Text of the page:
1. This is a second appeal brought by the plaintiff who acted as a Commissioner in a partition suit which was referred to arbitration under the Second Schedule of the Code. It appears that an arbitrator having been appointed certain petitions were made to the arbitrator including one by the plaintiff in the suit asking that, in respect of a certain property, there should be a local enquiry. On the 8th March 1915 the Court having appointed the arbitrator to determine all the matters in difference between the parties in the suit empowered him to dispose of all the petitions filed before him including the plaintiff's petition for. the appointment of a Pleader Commissioner. The order gave the arbitrator power to appoint 'whomsoever he likes' and directed the plaintiff to deposit Rs. 100 at present as Commissioner's fees etc., within seven days. The plaintiff deposited Rs. 100 in terms of that order ana the plaintiff in the present suit was appointed Commissioner under that order. His actual appointment was made by the arbitrator under the power given to him by that order of the Court. The present defendant who was then plaintiff was applied to from time to time by the Commissioner to put in certain additional sums as further fees and in the end the Commissioner got ready his report and approached the plaintiff in the suit on the footing that, unless a couple of hundred rupees more were paid, he could not be expected to file his report. Thereupon a mortgage-bond was given to the Commissioner by the then plaintiff promising to pay Rs. 200. On that bond the Commissioner has now sued
2. The first Court has decreed the suit and the lower Appellate Court has dismissed the suit on the ground that the mortgage-bond taken by the Commissioner in that way is taken contrary to law and cannot be sued upon. I shall, for the present purpose, put on one side altogether any question except this, whether the taking of that mortgage bond by the Commissioner Was such a breach of his duty towards the parties, to the arbitrator and to the Court that it cannot be sued upon as being an illegal contract. In my opinion that proposition ought to be affirmed, and, nonetheless so, that it is good law that when one party at the instance of another has done work or come under an obligation, there may be an implied contract by the party at whose instance the Work has been done to indemnify the ether. The Commissioner, if sufficient fees were not forthcoming, was quite entitled to go to the arbitrator and to object to do the work without remuneration. It was quite proper for the arbitrator, if he though fit, to require the plaintiff to pay further sums of money into the arbitrator's hands. It was quite open to the arbitrator to enquire as to the amount due, to fix the terms of the Commissioner's remuneration and to deal with the matter as justice should require. It appears that no actual rate was fixed by contract with anybody. It is said that the rate usually allowed under the Rules of the High Court-was taken as a guide in assessing what was due to the Commissioner. But the plaintiff was not in so good a position as the arbitrator to dictate the Commissioner any terms, to tax his bills, to query entries in the diary or to see that he did his duty properly., It is quite true that, in all probability, the arbitrator would feel obliged to make the plaintiff and no other party deposit the amount necessary to meet the Commissioner's claim. What happened was that, at a time When the Commissioner was assisting the arbitrator to discharge judicial duties as between one party to a partit on suit and another, he was appraoching the plaintiff from time to time and getting sums of money on account, and finally as a condition of rendering his report, he took from the plaintiff this mortgage bond for a fixed sum of money, viz., Rs. 200 which the plaintiff promised to pay. In my judgment, this is entirely contrary to the duty of a Commissioner whether he be regarded as appointed by an arbitrator or whether he be regarded as appointed by the Court, the arbitrator having power to nominate the individual. It is quite incredible that the duties of a Commissioner should be thought consistent with approaching an individual party and getting him to pay sums of money in discharge of an untaxed bill of costs upon the footing that, unless this is done, the report will not be filed. In my judgment, there is no doubt about the principle. The Commissioner's duty was to keep all parties at arms length, to receive no favour from any one, to look to one no more than to another. If he wanted his money he had the arbitrator as the person whose duty it was to put proper pressure on the right party and to provide for an adequate remuneration in a reasonable and proper way. For the Commissioner himself to put any sort of pressure upon one party so as to make the. immediate payment of an untaxed bill a condition without which the Commissioner's duty would not be done, or would be done at another time is not merely ill-advised conduct, it is improper and illegal conduct. No such bargain so procured can stand. It is an improper advantage obtained by an officer of Court by abuse of his position as such officer. The case of Gopalaratnamayyar v. Bupala Narasimma Nayudu 4 M. 399 : 1 Ind. Dec. (M.S) 1113 is a case with reference to a suit for fees by a Commissioner after the litigation in question has come to an end. That is another matter altogether. It is not the case that the Commissioner is the servant of the party at whose instance the Court or the a bitrator makes the appointment. The work done is not work done for that party. It is work done for the Court and the right to sue a party at whose instance the Court appoints a Commissioner is not the right to sue a party for whom the plaintiff has worked. It must be based upon a different principle of law, namely, that where one party does work, or incurs an obligation at the instance of another there is, in certain circumstances, an implied provision of indemnity. It seems to me necessary that there should be no doubt cast on the broad rule that a Commissioner appointed by a Court must keep himself clear of any ambiguous conduct towards any party in the matter of his fees. I think the conclusions at which the learned Subordinate Judge has arrived are correct and that his decision should be upheld.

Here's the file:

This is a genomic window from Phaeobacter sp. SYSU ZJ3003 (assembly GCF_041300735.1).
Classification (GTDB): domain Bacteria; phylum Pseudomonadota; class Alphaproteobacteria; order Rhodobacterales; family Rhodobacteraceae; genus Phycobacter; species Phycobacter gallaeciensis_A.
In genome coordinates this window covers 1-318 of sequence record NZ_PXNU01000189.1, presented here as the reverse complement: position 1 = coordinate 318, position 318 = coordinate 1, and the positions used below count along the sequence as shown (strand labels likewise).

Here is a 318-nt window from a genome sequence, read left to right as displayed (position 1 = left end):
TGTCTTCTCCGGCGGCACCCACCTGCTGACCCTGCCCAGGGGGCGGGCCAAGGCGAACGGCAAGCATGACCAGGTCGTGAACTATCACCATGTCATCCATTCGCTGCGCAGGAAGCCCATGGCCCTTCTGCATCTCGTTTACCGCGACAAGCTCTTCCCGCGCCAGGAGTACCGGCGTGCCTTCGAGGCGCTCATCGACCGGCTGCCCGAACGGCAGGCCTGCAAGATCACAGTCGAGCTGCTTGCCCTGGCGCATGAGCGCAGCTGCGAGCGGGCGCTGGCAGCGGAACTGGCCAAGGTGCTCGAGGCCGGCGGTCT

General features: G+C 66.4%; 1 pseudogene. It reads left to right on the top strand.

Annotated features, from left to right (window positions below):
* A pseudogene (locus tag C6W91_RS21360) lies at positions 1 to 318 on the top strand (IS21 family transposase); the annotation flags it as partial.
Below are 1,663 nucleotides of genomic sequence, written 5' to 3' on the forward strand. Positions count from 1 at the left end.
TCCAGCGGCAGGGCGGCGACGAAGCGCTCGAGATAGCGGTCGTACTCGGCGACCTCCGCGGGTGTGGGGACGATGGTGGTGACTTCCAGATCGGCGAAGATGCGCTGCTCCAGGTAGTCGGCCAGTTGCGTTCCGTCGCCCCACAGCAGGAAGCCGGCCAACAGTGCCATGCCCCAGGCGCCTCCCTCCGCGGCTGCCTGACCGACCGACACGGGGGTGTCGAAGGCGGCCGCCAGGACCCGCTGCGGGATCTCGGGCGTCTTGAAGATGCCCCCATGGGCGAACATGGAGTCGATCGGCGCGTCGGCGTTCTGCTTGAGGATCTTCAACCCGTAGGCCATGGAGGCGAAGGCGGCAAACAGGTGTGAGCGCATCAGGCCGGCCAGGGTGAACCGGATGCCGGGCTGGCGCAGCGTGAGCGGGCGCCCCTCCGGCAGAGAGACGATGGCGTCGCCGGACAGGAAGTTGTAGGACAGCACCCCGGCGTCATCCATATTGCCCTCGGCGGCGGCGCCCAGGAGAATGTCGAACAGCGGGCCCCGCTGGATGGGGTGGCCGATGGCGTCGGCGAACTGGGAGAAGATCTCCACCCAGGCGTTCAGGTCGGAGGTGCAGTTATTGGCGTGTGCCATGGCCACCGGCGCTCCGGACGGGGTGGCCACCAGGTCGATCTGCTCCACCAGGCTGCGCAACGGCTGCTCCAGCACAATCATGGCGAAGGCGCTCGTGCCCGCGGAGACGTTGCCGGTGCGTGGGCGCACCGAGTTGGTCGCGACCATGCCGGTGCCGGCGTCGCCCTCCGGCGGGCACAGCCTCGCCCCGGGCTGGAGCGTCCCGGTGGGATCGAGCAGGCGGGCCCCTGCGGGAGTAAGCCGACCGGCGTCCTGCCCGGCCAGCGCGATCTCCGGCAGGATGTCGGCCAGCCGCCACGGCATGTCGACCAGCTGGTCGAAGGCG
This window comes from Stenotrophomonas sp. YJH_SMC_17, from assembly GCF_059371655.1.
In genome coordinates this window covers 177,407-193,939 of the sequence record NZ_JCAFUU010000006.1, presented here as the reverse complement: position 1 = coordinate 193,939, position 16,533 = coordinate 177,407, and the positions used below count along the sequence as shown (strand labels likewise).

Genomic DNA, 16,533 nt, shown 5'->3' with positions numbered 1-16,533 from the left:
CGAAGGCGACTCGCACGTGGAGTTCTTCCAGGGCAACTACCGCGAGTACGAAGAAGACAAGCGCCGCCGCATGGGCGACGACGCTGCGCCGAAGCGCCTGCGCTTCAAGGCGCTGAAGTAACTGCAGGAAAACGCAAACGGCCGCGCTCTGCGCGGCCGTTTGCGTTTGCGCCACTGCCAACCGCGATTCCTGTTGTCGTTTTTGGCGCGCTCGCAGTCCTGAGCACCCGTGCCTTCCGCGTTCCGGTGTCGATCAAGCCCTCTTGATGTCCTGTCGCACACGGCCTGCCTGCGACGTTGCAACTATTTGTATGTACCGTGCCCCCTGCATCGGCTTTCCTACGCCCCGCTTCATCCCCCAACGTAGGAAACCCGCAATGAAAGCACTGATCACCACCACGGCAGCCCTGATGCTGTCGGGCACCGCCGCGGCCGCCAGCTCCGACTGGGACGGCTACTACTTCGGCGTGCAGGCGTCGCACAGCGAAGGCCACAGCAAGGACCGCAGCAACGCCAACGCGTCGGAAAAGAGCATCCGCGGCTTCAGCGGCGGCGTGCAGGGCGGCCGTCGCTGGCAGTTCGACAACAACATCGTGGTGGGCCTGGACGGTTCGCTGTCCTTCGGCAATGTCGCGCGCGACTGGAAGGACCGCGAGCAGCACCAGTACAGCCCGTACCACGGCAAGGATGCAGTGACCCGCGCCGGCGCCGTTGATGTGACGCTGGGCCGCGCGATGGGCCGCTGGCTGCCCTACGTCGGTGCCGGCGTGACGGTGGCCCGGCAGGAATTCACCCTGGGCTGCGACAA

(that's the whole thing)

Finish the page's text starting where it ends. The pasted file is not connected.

3. The appeal is accordingly dismissed with costs.
4. I agree.